Unwinding the Panic Trade - 10-ago-2012, 08:10
Let’s start with this.
Sentiment numbers are weak.
Though we haven’t seen this week’s American Association of Individual Investors (AAII) bullish percent reading, last week’s came through at a measly 30.45% – not far from 52 week lows set two weeks ago and well off the long term average of 42.10%.
As for this week’s number, we don’t expect any significant changes, despite a steady upward climb in the major American indices – and the moonshot flights we’ve been watching in Europe.
Have a look at the chart for Spain’s Ibex 35, for example. It’s important to remember that Spain is this year’s poster child for European debt disease, an affliction that strikes particularly mercilessly at the fresh-faced youth of the Mediterranean basin, forcing them to cover up in shame and hurl incendiary devices at establishment figures wielding batons.
Right. Back to the charts.
Resistance at the falling moving averages may be difficult to overcome, but getting there, in our opinion, will not be.
We see a near term move to IBEX 8000 before the consolidation begins. That’s an 11% gain from today’s levels.
Amazing, isn’t it? That such a foul-smelling carcass of a market can experience such a revival in so short a time?
There will be many who simply see a short covering bounce on the heels of Mario Draghi’s announcement last week that the European Central Bank will start buying Euro sovereign debt. Once the initial excitement wears off, they figure, markets will resume their fall.
But we’re not so sure.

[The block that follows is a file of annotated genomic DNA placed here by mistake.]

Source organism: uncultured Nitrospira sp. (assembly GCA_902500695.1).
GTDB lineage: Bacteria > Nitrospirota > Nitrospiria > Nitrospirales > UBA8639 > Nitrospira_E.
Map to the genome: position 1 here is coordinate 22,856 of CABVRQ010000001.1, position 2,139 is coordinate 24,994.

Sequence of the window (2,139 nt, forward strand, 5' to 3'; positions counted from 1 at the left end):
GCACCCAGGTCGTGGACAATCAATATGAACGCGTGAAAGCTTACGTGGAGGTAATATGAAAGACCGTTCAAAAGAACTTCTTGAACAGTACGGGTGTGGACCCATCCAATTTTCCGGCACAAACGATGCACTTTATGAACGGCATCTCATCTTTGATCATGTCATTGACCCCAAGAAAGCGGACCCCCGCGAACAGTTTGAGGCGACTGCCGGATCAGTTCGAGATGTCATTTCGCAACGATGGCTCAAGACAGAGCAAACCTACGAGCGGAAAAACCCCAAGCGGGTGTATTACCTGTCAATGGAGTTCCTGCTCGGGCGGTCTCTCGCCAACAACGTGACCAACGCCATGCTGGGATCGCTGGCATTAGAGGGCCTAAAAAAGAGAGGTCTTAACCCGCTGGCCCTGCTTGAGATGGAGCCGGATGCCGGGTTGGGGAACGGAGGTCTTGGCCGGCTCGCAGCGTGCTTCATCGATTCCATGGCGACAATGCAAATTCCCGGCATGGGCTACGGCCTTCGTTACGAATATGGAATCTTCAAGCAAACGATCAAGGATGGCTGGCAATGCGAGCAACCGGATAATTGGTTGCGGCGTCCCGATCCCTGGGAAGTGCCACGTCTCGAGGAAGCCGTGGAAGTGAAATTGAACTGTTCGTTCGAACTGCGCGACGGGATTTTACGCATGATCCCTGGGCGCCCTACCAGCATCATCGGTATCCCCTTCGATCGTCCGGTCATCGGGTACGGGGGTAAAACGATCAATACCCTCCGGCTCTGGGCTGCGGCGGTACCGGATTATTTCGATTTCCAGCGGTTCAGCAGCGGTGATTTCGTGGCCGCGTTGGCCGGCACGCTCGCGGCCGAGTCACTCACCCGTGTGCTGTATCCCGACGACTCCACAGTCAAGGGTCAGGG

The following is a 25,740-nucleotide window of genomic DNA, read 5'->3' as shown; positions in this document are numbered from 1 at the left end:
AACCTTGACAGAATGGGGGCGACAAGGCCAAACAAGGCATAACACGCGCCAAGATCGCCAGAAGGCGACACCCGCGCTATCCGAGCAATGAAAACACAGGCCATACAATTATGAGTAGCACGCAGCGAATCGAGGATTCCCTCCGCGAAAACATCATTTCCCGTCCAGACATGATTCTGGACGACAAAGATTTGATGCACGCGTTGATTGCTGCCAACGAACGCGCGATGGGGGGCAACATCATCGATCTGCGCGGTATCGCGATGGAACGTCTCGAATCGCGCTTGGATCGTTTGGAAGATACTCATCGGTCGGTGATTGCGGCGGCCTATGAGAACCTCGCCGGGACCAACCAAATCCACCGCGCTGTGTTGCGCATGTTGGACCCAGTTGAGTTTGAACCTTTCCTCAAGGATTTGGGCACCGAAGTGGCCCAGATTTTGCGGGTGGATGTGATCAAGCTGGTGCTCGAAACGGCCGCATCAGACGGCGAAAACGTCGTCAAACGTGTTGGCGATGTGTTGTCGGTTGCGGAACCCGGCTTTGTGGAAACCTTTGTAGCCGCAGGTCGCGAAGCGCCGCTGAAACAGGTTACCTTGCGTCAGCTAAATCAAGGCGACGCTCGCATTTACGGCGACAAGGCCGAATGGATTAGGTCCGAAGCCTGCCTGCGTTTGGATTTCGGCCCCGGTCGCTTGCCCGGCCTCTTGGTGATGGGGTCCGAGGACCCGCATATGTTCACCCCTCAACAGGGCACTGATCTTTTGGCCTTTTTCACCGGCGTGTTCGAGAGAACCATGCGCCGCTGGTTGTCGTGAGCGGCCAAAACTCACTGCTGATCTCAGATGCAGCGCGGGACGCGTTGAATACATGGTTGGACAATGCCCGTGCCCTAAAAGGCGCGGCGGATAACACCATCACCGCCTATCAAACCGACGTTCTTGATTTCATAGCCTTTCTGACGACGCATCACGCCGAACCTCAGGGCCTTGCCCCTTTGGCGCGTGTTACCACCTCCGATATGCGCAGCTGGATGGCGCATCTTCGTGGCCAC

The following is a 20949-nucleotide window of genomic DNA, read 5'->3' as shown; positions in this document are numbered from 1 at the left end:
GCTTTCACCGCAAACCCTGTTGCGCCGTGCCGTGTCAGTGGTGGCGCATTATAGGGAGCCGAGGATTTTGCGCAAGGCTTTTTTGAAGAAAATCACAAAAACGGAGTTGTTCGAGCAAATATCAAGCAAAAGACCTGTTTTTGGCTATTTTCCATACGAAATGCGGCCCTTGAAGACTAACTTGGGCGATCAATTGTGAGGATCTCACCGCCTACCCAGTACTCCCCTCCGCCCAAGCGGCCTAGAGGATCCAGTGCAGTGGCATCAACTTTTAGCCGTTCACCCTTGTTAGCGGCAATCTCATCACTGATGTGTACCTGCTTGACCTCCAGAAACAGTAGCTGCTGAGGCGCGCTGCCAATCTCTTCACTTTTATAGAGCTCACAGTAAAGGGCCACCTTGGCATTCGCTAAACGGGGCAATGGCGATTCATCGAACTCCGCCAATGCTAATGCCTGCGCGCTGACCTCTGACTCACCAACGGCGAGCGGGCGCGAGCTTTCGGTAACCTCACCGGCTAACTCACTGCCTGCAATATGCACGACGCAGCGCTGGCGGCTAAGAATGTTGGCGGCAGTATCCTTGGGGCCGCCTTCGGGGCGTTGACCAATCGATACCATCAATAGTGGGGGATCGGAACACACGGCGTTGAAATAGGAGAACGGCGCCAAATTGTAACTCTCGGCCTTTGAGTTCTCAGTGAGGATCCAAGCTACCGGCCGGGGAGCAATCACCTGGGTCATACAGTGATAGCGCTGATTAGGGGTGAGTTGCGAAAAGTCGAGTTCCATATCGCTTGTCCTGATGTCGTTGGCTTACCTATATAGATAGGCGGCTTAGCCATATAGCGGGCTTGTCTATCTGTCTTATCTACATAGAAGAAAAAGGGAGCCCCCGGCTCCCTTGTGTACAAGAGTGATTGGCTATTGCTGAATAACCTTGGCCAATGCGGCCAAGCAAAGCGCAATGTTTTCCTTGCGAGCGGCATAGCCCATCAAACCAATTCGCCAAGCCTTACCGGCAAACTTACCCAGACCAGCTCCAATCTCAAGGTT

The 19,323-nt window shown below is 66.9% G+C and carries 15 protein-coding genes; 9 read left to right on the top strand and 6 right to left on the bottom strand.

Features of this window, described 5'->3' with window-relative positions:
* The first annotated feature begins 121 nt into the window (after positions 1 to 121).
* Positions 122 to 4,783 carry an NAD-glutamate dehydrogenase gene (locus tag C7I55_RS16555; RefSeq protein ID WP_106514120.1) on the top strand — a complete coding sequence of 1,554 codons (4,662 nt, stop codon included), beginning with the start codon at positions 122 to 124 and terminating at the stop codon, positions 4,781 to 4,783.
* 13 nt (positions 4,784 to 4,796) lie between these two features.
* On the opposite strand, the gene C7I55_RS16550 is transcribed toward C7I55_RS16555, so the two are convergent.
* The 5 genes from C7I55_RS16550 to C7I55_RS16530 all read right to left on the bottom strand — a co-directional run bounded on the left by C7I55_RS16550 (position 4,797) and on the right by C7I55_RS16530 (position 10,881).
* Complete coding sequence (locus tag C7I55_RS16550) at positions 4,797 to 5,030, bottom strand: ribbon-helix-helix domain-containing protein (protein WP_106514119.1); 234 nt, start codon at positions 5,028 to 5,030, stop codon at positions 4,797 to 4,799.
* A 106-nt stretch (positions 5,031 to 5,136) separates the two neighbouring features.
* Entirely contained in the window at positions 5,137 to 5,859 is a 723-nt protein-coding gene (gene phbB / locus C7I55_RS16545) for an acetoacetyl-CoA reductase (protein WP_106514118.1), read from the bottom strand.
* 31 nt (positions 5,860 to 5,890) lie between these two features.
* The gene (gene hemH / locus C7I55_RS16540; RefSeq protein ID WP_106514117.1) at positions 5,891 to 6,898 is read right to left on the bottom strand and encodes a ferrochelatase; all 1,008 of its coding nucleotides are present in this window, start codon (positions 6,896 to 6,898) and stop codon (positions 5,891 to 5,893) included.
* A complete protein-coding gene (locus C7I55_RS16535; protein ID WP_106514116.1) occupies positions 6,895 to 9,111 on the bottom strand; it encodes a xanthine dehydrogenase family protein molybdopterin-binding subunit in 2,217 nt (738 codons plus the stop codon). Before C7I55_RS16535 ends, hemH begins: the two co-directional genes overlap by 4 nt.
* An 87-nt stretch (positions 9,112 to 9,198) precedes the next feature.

There will certainly be shocks and jags all the way to the top, but we suspect that the direction is now determined and that any continued pessimism regarding equities will only serve as a buoy for markets the world over.
By the way, the rain in Spain falls elsewhere, too…
In Draghi’s own Italy, we see a similar situation unfolding. Look at the Milano market:
Even though the chart is promising, there will likely be congestion in the area of the moving averages until there’s any further bullish action. It takes time to digest a 20% move in just over two weeks.
By the way, were we the only ones to notice what went down in China since the July bottom?
Have a look here:
We say that after some regrouping at these levels FXI should begin to make its way toward the long term moving average at $38.50. That’s another eight and a half percent on offer for those ready to snag it.
Our Man in Beijing
Earlier this week, Oakshire’s own dazzling Hugh L. O’Haynew predicted a Chinese market pop, and lo and behold, that’s just what he got!
Action in FXI was almost straight up since Hugh’s call went out at the top of the week, and we say that’s more proof in the figgy pudding that the man needs a plaque or a gold watch or something that shows just how darn much we appreciate his tremendous market acumen.
And while we’re at it…
We note, too, that bond yields are on the rise in more meaningful fashion. The ten year note has backed up handsomely in the last eleven trading sessions, moving from a 1.4% yield to over 1.7% in that period, a climb of 21%!
And how does that translate in actual bond prices?
Let’s look at the iShares Barclays 7-10 Year Treasury ETF (NYSE:IEF) to get an idea.
But also look at the drop below the short term moving average and the gap that waits filling at 104.
Both of these argue for further deterioration in the ten year’s price.
We have money leaving bonds and headed toward equities, particularly those that have recently been beaten pulpy, viz. Spain and Italy. And remember: it’s in precisely those two precincts that short covering could turn the whole affair into an Olympic-sized trampoline act.
The whole thing is underpinned by a) a lack of investor confidence that the move is real and b) a Chinese growth spurt that appears now in the making.
The risk trade is on, friends, and it’s best played with leveraged products on both European stocks and US Treasuries.
We’re unwinding the ‘panic trade’ now, sending our less scared dollars back into a European sanatorium.
Hope she has a quick recovery.
Many happy returns,
Unwinding the Panic Trade | Oakshire Financial